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Since organizations can be viewed as systems, management can also be defined as human action, including design, to facilitate the production of useful outcomes from a system. This view opens the opportunity to 'manage' oneself, a prerequisite to attempting to manage others.
The verb manage comes from the Italian maneggiare (to handle, especially tools), which derives from the Latin word manus (hand). The French word mesnagement (later ménagement) influenced the development in meaning of the English word management in the 17th and 18th centuries.
Some definitions of management are:
Organization and coordination of the activities of an enterprise in accordance with certain policies and in achievement of clearly defined objectives. Management is often included as a factor of production along with machines, materials and money. According toPeter Drucker (1909–2005), the basic task of a management is twofold: marketing and innovation. Nevertheless, innovation is also linked to marketing (product innovation is a central strategic marketing issue). Peter Drucker identifies Marketing as a key essence for business success, but management and marketing are generally understood as two different branches of business administration knowledge.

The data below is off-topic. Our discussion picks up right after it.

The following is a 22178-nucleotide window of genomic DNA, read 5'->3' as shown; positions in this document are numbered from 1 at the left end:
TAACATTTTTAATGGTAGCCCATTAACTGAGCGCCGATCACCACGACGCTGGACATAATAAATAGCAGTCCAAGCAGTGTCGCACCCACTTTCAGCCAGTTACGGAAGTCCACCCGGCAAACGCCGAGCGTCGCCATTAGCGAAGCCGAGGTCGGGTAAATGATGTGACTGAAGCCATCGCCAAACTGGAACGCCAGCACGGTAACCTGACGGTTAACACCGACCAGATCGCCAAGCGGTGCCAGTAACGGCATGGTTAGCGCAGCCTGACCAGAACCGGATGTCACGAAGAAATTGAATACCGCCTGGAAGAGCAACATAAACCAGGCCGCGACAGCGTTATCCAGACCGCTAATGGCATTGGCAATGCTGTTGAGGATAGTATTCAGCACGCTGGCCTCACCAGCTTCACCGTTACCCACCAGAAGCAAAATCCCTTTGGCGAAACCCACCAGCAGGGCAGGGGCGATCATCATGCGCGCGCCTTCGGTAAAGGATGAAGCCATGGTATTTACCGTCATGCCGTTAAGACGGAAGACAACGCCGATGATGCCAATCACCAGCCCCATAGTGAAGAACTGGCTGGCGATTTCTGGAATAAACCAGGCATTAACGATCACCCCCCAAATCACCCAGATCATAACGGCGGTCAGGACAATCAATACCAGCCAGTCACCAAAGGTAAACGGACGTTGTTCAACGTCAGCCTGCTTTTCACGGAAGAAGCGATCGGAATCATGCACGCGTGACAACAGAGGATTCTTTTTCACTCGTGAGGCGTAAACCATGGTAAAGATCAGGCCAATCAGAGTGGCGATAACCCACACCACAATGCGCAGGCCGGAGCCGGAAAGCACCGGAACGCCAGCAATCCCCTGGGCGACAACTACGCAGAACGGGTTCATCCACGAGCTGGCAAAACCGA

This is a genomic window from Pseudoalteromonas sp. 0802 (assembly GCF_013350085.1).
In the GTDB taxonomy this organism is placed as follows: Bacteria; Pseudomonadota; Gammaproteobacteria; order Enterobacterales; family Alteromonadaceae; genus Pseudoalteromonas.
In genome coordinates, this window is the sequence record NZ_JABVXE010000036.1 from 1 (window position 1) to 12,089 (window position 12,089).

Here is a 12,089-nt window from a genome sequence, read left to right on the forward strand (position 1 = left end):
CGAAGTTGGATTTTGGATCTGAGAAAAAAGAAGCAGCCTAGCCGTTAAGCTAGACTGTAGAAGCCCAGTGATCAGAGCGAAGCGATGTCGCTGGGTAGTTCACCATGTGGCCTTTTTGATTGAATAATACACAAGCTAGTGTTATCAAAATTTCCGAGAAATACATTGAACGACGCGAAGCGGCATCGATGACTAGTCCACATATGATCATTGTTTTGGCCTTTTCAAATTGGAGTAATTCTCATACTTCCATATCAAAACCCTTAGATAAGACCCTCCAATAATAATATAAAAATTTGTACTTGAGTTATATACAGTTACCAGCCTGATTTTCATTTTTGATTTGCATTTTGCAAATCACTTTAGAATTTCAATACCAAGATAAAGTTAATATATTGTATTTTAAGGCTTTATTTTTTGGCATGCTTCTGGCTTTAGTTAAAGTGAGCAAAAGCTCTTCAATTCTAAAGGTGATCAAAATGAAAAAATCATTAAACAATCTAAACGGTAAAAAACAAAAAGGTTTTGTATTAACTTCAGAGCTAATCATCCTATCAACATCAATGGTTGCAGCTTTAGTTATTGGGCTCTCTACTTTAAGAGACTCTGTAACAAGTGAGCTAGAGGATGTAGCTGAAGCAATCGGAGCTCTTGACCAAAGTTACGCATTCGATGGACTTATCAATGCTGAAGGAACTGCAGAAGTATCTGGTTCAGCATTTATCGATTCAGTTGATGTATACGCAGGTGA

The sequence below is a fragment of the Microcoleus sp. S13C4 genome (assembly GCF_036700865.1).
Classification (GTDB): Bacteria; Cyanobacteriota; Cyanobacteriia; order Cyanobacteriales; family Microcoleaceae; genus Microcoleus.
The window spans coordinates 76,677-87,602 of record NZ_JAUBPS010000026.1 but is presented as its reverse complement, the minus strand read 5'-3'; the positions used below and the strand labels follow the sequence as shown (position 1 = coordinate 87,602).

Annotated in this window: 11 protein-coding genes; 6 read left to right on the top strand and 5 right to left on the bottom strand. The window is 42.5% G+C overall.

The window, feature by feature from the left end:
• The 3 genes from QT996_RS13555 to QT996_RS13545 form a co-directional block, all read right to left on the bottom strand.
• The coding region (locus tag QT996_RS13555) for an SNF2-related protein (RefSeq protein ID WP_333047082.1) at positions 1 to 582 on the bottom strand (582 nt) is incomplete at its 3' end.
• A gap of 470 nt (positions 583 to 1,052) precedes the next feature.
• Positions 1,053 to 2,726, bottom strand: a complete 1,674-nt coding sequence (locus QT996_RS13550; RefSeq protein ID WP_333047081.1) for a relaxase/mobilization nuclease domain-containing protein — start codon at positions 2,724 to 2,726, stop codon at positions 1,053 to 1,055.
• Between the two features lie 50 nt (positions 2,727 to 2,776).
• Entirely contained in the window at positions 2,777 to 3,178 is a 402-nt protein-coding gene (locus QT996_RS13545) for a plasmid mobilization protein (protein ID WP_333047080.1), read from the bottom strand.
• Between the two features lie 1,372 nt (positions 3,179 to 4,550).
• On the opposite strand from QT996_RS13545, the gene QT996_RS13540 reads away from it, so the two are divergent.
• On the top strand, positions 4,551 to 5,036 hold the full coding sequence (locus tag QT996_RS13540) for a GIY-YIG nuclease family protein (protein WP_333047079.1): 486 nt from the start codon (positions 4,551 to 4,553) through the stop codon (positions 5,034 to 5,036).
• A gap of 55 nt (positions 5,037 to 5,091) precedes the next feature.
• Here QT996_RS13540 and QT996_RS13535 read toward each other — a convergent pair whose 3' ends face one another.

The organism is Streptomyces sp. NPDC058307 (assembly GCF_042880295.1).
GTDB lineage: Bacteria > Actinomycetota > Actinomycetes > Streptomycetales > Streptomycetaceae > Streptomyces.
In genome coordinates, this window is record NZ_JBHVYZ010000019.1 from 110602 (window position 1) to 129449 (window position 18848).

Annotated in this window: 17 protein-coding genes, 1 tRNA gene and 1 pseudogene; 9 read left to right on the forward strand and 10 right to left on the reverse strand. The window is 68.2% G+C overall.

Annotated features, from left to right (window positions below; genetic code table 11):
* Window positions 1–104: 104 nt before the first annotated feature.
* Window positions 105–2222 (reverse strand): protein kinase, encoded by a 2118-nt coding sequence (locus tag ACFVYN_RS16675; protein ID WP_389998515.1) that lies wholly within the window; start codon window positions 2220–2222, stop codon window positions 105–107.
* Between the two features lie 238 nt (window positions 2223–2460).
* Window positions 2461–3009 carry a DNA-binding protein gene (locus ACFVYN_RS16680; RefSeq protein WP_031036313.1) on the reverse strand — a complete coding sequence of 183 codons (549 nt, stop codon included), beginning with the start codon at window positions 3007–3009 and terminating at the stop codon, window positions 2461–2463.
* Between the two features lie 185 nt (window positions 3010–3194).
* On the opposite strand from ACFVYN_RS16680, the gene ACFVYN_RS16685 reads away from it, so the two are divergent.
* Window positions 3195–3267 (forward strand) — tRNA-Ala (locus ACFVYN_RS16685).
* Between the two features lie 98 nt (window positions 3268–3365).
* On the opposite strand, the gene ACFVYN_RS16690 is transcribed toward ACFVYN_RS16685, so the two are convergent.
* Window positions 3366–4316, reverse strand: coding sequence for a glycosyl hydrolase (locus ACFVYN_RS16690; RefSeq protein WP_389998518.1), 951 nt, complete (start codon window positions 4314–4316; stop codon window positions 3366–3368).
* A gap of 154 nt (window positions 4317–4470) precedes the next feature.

Directors and managers have the power and responsibility to make decisions to manage an enterprise when given the authority by the shareholders. As a discipline, management comprises the interlocking functions of formulating corporate policy and organizing, planning, controlling, and directing the firm's resources to achieve the policy's objectives. The size of management can range from one person in a small firm to hundreds or thousands of managers in multinational companies. In large firms, the board of directors formulates the policy that the chief executive officer implements.
Nature of managerial work
Formation of the business policy
Implementation of policies and strategies
Policies and strategies in the planning process
Levels of management